For the last couple of weeks, we’ve been talking about failure and how to shift the way we think about it. But what do you do when you’re in the middle of it? How to deal with an epic failure and get yourself back on your feet when all you really want to do is crawl under a rock and never come out again.
Now, I have a question here that was sent in by Kat from NYC, who asks:
“How do we handle failure and how to move on from it, logistically speaking? What can we do when failure strikes? How do we bite the bullet without getting a tooth broken?”
So I’ve got a few techniques today that will help you cope when you’ve thrown everything you’ve got into making something happen and you end up falling flat on your face in a spectacular, soul-crushing failure.
#1: Find One Good Thing.
Remember a couple of weeks ago and that book I mentioned, The Most Magnificent Thing? You may feel that your big fail was awful in every regard, and that there is no redeeming value in the situation whatsoever. But there is always at least one thing you did right or did well. Look for it, and you will find it; it’s always there.
#2: Stop Beating Yourself Up.
When we’ve failed at something, what so often happens is we fall into these negativity spirals with our thinking. We get so down on ourselves and how badly things went – we get so hyper-focused on the bad, that we end up drawing more and more bad memories to ourselves. We start dwelling on everything we’ve ever messed up or done wrong in our entire lives, and what happens is we start generalizing what we’ve done, to what we are. In other words, we get so focused on our failed actions, that we start to think that WE are failures ourselves. And that’s a huge dream-killer. You can’t do that to yourself. Just because something you did failed, does NOT mean that YOU, yourself are a failure. This is a key distinction that gets easily overlooked when we’re busy beating ourselves up.
So, as soon as become aware of the negative self-talk you’re subjecting yourself to after something has failed, actually tell yourself “STOP!”, and try refocusing. Find a memory of a time that something you did went really well and focus on that for a couple of minutes. This will help to stop the spiral and shift your mindset back to something more productive.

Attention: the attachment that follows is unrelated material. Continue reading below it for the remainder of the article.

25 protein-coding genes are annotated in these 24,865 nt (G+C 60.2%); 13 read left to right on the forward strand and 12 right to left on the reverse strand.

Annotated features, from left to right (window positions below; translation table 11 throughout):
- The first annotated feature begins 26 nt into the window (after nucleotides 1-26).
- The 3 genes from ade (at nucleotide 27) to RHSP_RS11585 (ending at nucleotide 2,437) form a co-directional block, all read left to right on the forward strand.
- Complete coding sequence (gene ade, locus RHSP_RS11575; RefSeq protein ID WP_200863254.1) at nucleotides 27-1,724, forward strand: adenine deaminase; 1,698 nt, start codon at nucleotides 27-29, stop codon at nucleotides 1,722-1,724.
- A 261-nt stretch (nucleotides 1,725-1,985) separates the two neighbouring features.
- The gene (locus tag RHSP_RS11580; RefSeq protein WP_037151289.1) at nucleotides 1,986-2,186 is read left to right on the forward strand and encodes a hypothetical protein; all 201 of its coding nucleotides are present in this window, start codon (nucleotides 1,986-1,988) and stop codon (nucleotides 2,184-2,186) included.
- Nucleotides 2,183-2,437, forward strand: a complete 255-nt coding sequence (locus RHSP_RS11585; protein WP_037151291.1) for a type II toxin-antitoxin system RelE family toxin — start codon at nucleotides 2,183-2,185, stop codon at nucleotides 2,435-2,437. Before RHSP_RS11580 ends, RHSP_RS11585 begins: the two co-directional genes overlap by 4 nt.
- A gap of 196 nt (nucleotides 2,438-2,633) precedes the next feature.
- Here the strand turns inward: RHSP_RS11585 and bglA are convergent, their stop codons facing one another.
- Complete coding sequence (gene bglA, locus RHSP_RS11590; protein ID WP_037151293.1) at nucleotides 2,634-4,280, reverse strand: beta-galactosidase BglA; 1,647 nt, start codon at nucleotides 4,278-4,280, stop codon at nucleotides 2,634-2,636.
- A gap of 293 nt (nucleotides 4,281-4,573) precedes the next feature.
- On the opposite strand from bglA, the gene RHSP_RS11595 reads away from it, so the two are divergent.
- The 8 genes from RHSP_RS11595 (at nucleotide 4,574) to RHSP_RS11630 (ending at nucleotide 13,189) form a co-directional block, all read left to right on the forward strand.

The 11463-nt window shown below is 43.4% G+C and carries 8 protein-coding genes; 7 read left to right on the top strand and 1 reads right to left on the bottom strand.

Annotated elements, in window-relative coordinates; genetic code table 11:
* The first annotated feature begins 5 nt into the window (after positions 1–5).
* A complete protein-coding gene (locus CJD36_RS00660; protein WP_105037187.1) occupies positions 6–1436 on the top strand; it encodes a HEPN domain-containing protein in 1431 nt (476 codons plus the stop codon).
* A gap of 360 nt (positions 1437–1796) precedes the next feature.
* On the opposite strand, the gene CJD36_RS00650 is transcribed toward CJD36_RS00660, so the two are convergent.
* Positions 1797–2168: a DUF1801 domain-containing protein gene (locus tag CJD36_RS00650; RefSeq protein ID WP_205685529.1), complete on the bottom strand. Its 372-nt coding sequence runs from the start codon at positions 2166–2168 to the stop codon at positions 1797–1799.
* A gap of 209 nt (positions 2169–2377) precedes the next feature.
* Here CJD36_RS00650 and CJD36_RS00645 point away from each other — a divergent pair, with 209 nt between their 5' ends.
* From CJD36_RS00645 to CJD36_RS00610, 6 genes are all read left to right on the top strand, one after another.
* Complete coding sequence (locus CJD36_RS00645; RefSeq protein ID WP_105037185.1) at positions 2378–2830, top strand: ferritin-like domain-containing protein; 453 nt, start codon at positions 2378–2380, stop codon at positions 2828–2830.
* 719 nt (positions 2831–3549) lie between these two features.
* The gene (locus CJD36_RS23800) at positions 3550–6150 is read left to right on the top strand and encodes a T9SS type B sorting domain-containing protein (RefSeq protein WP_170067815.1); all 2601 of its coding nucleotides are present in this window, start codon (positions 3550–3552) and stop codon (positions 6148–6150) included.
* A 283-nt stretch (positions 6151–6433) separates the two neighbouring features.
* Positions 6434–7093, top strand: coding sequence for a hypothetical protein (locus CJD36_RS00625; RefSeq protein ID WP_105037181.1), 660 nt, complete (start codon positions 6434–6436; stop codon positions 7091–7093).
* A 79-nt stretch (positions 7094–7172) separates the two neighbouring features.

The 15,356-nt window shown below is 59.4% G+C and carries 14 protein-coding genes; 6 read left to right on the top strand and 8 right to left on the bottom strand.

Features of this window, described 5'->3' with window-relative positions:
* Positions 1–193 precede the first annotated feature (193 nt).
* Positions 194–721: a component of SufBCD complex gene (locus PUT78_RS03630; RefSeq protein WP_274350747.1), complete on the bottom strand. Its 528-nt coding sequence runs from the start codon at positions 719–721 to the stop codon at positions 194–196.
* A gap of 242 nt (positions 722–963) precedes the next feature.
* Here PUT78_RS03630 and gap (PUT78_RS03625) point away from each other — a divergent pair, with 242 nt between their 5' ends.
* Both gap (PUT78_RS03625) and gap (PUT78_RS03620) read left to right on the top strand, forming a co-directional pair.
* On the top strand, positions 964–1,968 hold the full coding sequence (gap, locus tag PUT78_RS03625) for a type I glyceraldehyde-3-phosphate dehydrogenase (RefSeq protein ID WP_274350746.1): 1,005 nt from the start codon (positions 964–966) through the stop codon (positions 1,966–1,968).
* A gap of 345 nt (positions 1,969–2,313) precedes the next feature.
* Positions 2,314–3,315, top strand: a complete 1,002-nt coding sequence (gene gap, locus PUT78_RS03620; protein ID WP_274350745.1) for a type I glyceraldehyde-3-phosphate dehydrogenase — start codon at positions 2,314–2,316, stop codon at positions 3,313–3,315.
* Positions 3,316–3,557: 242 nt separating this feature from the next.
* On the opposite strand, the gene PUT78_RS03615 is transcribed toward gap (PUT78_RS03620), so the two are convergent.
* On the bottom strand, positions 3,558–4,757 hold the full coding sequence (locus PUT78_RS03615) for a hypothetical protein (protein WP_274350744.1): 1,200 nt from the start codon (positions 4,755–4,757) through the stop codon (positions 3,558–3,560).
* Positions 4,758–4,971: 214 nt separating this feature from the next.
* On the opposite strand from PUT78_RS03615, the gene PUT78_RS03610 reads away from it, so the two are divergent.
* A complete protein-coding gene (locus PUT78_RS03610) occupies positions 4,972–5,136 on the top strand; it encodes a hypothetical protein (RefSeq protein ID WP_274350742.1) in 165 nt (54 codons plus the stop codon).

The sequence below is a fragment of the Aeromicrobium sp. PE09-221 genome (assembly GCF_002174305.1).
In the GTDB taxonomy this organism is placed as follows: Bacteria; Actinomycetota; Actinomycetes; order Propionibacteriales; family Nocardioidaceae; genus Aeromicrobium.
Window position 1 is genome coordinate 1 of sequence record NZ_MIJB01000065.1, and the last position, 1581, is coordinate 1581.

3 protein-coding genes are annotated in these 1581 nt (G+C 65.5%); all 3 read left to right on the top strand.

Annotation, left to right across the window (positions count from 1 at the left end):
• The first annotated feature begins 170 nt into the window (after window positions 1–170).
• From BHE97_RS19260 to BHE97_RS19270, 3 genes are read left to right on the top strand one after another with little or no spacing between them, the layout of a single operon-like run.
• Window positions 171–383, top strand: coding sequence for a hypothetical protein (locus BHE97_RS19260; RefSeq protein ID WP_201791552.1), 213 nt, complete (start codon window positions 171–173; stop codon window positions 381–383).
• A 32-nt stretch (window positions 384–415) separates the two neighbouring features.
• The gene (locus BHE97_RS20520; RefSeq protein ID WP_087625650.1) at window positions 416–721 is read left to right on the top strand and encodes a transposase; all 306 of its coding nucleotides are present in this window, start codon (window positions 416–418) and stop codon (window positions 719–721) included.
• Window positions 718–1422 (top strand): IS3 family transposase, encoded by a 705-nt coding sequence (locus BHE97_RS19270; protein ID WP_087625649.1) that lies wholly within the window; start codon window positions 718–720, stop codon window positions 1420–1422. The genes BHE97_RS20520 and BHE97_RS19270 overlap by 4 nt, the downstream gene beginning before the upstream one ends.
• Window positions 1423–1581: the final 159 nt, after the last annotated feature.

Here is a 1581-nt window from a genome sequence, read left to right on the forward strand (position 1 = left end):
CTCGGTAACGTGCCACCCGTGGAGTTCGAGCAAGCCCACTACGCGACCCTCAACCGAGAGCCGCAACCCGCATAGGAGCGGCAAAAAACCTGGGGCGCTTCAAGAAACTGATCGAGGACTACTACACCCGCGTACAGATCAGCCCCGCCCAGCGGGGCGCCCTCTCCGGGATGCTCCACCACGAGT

#3: Practice Self-Compassion.
If someone else that you cared about had just experience the same failure that you did, what would you say? What would you do? Would you laugh at them and start gloating, or call them a loser and tell them they’ll never make this happen for themselves? Would you rub salt in their wounds by reminding them of every other time they’ve messed up? No. If you’re a good friend, you’d try to support your friend. You’d try to help them rebuild their self-confidence. You’d remind them of times they’d done things really well, or you’d tell them about a time something they did really helped you. You’d try to make them laugh. Or you’d give them a hug and let them cry on your should until their tears had passed and they felt better.
And if you’d do that for a friend, then why can’t you do it for yourself. Find ways to restore your own confidence and make yourself feel better. Do something that you KNOW you do well. Watch a funny movie. Read something inspirational. Blast your favourite tunes and dance around your living room singing lyrics at the top of your lungs. Do anything that will help you recover your sense of who you are and get you back on an even keel.
#4: Refine Your Technique
Realize that failure happens, and that success is a process rather than a concrete destination. Realize that the fact that you just failed means that you took a chance on something that was really important to you and you took action towards your dreams and goals. That’s more than most people will ever do, so give yourself some credit.
Then take some time to analyze the situation. What really happened? Where, specifically, did things go wrong? What particular aspect of your effort was the cause of the failure? If you were to do this again, what would you do differently? How can you improve or refine your technique so that your next attempt will be better? Make your changes and give it another go. View every failure that you experience as a learning experience and an opportunity to do things better next time.
Failure happens. You should expect a few failures before you get to where you really want to be in life. But learning how to deal with an epic failure involves a willingness to shift your perspective on what failure means. If you’re not failing at anything, it means you’re not doing anything new. And if you’re not doing anything new, it means you’re stuck in place. And if you’re stuck in place, you’re never going to build your dreams. So take a chance, and start having fun with your failures.
photo credit: pixabay.com cc (modified by me)